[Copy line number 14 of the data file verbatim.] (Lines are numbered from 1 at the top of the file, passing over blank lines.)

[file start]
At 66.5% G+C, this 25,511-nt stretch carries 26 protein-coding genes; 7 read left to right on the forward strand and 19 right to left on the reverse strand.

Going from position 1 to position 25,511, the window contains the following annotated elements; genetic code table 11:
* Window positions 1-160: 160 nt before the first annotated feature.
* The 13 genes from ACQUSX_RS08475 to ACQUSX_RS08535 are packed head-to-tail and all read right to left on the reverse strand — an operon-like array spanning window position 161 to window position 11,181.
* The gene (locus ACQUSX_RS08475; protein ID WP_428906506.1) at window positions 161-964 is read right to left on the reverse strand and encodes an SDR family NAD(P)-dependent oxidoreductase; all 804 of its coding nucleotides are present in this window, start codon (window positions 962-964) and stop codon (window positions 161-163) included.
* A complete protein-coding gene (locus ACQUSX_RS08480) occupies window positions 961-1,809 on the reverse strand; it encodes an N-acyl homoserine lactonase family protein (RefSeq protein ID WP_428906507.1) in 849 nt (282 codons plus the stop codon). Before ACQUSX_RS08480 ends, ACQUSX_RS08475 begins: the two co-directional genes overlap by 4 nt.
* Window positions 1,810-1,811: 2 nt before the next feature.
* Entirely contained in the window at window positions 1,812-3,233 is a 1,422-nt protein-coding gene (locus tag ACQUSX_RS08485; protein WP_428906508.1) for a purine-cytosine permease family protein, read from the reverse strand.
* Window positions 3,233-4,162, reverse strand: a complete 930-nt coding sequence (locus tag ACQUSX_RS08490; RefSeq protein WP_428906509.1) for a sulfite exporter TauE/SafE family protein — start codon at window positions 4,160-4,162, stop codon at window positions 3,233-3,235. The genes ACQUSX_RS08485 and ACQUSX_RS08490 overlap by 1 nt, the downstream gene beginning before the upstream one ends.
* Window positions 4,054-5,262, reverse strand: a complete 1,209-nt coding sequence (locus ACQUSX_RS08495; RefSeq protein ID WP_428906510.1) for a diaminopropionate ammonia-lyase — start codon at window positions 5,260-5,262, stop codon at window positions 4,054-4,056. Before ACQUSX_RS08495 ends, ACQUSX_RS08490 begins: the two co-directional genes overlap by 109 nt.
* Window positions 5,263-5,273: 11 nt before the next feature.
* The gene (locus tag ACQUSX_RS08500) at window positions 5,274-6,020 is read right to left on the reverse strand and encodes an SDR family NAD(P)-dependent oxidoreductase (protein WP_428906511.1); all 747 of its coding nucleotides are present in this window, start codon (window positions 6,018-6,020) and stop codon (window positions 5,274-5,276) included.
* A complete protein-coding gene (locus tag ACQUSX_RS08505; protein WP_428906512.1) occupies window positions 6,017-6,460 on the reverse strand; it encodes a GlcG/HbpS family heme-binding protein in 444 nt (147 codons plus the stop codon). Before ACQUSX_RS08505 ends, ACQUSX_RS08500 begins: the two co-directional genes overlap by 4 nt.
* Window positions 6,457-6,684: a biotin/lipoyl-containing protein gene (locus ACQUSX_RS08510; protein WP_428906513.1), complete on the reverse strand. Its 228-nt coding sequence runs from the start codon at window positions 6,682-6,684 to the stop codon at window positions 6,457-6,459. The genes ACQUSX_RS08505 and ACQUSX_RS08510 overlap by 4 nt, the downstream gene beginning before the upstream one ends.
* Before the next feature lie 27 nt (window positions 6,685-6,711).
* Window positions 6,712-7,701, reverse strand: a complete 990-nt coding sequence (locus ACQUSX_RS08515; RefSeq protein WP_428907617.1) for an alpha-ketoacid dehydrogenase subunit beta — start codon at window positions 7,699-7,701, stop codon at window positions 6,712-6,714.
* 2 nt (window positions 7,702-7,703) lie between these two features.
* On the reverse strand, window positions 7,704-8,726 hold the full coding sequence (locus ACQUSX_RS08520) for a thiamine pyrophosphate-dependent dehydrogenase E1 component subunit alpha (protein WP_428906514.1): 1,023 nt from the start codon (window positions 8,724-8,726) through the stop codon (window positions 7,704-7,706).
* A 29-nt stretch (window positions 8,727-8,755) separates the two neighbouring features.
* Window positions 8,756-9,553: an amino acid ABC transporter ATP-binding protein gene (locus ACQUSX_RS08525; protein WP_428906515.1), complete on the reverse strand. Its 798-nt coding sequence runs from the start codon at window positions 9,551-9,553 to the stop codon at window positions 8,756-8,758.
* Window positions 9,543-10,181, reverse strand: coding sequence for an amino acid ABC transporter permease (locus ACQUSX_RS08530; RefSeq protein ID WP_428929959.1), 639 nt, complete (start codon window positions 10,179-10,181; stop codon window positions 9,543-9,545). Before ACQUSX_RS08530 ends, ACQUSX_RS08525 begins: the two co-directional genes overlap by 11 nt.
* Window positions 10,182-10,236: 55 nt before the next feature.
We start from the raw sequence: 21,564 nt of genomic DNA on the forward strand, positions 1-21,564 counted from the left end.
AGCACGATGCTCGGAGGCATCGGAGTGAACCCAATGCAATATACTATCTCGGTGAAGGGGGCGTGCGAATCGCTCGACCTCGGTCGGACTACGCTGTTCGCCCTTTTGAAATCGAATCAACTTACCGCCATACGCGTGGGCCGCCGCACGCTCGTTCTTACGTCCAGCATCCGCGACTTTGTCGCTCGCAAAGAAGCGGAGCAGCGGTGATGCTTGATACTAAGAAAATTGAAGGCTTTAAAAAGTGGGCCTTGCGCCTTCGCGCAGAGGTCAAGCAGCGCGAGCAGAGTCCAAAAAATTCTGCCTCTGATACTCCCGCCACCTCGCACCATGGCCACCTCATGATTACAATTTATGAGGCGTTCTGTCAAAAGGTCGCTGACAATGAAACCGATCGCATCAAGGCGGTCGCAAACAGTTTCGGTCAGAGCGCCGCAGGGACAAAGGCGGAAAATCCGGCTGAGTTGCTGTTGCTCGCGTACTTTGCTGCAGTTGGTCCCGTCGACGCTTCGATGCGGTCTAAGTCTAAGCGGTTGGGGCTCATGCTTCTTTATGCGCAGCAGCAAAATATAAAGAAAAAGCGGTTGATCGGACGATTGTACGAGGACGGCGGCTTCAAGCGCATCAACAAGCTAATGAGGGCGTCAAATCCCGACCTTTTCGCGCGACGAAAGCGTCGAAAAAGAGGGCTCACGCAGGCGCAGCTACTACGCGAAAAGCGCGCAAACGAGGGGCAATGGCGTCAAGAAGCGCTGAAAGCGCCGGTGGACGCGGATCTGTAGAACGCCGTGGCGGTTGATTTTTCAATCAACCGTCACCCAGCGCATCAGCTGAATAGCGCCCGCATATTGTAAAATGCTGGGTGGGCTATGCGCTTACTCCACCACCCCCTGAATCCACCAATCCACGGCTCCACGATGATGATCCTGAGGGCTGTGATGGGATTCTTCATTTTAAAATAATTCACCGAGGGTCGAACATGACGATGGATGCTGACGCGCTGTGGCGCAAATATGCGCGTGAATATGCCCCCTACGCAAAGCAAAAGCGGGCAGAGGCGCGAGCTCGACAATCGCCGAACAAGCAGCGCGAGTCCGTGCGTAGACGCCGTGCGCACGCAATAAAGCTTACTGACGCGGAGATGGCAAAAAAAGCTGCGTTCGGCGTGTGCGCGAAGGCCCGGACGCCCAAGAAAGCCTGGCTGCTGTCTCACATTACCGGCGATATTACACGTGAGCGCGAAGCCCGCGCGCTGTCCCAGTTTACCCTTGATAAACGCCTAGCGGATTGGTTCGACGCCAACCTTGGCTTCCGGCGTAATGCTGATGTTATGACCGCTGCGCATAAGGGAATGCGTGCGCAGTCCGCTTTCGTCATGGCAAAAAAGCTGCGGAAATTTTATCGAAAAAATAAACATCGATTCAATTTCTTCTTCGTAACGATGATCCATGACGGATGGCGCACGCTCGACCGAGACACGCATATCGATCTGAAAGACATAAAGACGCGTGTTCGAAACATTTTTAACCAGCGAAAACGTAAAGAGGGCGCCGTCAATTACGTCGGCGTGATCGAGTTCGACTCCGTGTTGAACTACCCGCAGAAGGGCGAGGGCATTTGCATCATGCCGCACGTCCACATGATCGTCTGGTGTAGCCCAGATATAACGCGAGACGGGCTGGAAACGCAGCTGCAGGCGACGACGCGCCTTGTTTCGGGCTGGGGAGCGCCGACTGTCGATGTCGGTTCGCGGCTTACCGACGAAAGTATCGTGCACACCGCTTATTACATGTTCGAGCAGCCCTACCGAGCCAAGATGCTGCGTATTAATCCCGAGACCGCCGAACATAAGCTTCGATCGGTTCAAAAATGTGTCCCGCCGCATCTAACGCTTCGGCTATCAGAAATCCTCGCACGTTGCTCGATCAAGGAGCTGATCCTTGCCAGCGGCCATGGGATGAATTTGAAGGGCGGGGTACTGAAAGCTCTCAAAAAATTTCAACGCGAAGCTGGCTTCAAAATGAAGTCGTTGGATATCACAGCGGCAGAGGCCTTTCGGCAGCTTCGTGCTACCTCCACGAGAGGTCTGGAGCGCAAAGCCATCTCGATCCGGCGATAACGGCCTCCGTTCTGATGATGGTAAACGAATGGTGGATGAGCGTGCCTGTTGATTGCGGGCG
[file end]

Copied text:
* Window positions 6,457-6,684: a biotin/lipoyl-containing protein gene (locus ACQUSX_RS08510; protein WP_428906513.1), complete on the reverse strand. Its 228-nt coding sequence runs from the start codon at window positions 6,682-6,684 to the stop codon at window positions 6,457-6,459. The genes ACQUSX_RS08505 and ACQUSX_RS08510 overlap by 4 nt, the downstream gene beginning before the upstream one ends.